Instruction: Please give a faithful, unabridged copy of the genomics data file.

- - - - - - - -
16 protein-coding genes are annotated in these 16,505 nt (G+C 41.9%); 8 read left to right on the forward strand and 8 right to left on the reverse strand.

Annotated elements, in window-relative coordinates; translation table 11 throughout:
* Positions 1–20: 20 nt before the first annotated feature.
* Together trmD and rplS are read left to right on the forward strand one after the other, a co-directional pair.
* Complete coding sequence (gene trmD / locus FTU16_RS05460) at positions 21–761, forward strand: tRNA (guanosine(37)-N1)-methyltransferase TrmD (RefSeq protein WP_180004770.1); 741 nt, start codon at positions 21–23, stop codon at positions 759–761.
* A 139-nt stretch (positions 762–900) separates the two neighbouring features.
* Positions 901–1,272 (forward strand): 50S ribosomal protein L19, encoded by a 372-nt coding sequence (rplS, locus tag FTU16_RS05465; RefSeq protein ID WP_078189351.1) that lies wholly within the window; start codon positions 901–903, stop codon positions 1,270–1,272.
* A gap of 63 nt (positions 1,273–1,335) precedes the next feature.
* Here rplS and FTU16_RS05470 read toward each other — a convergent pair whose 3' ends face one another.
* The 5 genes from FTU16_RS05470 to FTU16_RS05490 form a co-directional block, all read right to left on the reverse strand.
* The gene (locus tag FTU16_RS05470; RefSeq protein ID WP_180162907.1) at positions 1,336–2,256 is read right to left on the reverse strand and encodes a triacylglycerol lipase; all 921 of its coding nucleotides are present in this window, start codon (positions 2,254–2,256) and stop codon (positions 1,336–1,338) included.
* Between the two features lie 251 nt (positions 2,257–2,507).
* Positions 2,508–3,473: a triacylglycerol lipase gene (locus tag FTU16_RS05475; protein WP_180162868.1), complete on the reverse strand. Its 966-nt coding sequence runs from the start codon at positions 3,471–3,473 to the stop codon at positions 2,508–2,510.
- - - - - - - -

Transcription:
16 protein-coding genes are annotated in these 16,505 nt (G+C 41.9%); 8 read left to right on the forward strand and 8 right to left on the reverse strand.

Annotated elements, in window-relative coordinates; translation table 11 throughout:
* Positions 1–20: 20 nt before the first annotated feature.
* Together trmD and rplS are read left to right on the forward strand one after the other, a co-directional pair.
* Complete coding sequence (gene trmD / locus FTU16_RS05460) at positions 21–761, forward strand: tRNA (guanosine(37)-N1)-methyltransferase TrmD (RefSeq protein WP_180004770.1); 741 nt, start codon at positions 21–23, stop codon at positions 759–761.
* A 139-nt stretch (positions 762–900) separates the two neighbouring features.
* Positions 901–1,272 (forward strand): 50S ribosomal protein L19, encoded by a 372-nt coding sequence (rplS, locus tag FTU16_RS05465; RefSeq protein ID WP_078189351.1) that lies wholly within the window; start codon positions 901–903, stop codon positions 1,270–1,272.
* A gap of 63 nt (positions 1,273–1,335) precedes the next feature.
* Here rplS and FTU16_RS05470 read toward each other — a convergent pair whose 3' ends face one another.
* The 5 genes from FTU16_RS05470 to FTU16_RS05490 form a co-directional block, all read right to left on the reverse strand.
* The gene (locus tag FTU16_RS05470; RefSeq protein ID WP_180162907.1) at positions 1,336–2,256 is read right to left on the reverse strand and encodes a triacylglycerol lipase; all 921 of its coding nucleotides are present in this window, start codon (positions 2,254–2,256) and stop codon (positions 1,336–1,338) included.
* Between the two features lie 251 nt (positions 2,257–2,507).
* Positions 2,508–3,473: a triacylglycerol lipase gene (locus tag FTU16_RS05475; protein WP_180162868.1), complete on the reverse strand. Its 966-nt coding sequence runs from the start codon at positions 3,471–3,473 to the stop codon at positions 2,508–2,510.